Smoked goose wings may change your opinion about what is and is not edible on a goose or duck.
In my cookbook Duck, Duck, Goose, which as you might imagine covers all things waterfowl, I include a recipe for smoked goose wings that basically turns them into an avian ham hock: Smoky as hell, but tough and in need of long cooking. Great with beans or greens.
This is not that recipe. These smoked goose wings are for eating right away. You switch the process and simmer them into tenderness first, then smoke them, coated in the sauce or spice rub of your choice.
I fell into this idea a while back with my recipe for smoked turkey wings, which does basically the same thing. Turkey wings are now my favorite part of that bird. Legs are still my favorite part of a goose, but I’d say these wings are a solid second.
Ideally you would have skin-on wings, as the skin protects the meat from drying out, and because several muscle groups in a goose’s wing are solidly attached to the skin, so skinning them will cause you to lose some meat. If you do this with skinned goose wings, make sure your sauce has fat in it to coat the meat while smoking.
I only do this with goose wing drumettes, the first digit of the wing. Turkeys have lots of meat on their second digit, but geese do not.
The process is simple: Braise the wings until they are tender. Ideally you coat them in sauce while hot and let them sit in the fridge overnight before smoking, but you can do it without the night’s rest. Then you smoke for a couple hours to finish.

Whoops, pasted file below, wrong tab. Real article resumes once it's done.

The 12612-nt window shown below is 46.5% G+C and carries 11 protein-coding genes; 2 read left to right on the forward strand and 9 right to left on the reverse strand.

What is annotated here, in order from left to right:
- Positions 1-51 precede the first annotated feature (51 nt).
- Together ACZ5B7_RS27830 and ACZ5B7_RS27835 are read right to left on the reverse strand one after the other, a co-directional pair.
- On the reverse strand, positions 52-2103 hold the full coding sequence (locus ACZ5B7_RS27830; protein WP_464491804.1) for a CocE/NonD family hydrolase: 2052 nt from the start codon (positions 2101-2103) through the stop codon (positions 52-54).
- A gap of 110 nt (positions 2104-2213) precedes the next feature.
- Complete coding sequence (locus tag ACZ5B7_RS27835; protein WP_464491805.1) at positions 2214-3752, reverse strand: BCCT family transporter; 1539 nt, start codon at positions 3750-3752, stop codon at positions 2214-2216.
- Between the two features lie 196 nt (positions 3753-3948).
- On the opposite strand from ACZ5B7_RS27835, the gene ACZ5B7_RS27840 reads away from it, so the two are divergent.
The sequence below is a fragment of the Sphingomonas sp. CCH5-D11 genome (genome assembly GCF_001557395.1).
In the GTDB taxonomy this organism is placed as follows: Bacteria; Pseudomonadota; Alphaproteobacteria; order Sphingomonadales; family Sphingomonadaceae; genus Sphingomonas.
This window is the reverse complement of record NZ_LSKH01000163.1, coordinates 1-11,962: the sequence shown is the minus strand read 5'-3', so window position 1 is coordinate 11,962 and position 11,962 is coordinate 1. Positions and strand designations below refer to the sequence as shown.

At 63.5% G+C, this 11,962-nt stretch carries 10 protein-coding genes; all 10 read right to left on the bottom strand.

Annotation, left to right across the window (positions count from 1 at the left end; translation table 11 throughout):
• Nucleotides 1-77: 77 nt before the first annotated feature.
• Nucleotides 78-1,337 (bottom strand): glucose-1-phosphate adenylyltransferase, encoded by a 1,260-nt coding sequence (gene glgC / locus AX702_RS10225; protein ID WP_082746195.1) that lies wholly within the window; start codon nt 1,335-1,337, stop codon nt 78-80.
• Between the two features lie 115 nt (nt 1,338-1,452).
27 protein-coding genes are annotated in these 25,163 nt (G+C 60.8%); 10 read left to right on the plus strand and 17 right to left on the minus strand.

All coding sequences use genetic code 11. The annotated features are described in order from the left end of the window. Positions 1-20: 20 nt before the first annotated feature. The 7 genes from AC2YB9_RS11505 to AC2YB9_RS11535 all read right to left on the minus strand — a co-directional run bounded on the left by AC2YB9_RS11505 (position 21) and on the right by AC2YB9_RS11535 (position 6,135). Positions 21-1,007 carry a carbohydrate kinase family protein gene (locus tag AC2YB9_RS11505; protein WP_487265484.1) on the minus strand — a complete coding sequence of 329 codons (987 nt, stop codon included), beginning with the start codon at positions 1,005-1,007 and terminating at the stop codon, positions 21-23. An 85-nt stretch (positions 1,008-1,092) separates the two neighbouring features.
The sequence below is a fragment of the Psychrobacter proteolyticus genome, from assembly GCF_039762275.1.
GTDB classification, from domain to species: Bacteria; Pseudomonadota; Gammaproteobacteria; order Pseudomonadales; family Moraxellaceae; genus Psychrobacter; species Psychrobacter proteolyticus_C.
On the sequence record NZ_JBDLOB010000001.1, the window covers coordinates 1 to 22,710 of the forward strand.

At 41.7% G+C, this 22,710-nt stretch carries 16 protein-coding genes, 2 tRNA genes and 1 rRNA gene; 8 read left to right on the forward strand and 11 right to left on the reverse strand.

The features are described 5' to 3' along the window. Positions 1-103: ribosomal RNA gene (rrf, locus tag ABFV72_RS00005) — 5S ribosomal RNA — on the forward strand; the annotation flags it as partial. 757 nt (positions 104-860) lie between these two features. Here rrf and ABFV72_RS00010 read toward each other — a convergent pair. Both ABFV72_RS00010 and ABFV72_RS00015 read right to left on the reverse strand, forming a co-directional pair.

What wood you use is up to you. I like mesquite with Mexican, alder with Asian, cherry or apple is always nice, as is pecan or hickory if you are going Southern.
You can take your smoked goose wings in any direction you want: Mexican, Asian, Southern BBQ, whatever. Your flavors will be built in the simmering pot first and then with the sauce.
In my case I braised the wings in a broth similar to my venison barbacoa, then painted them with Mexican salsa negra. But that’s just one example. You could drop some ginger, garlic and green onions in the broth, maybe with a star anise or something. Then coat the goose wings with, say teriyaki or Korean BBQ sauce or char siu. Or just simmer in chicken broth and paint with your favorite barbecue sauce.
Here is a selection of sauces that would be fun to use in this recipe.
Have fun with it!
This is a method for smoked goose wings where you can eat them right away. You can skip the simmering step and use these as a sort of ham hock, but then you will need to simmer them afterwards. Use any sauce or spice rub that makes you happy.
- 8 goose wings, drumettes only
- Broth or water to cover (see above)
- Spice rub or sauce to coat wings (see above)
Simmer the goose wings in water or broth until tender. This should take between 2 and 3 hours. Don't boil the wings, just simmer them gently.
Set your smoker or barbecue to about 200F. Wood choice is up to you. Coat your wings - carefully, as they will be close to fall-apart tender - with the sauce or spice rub of your choice and smoke for 2 hours. Eat.
NOTE: Prep time reflects the simmering time. Cook time is the smoking.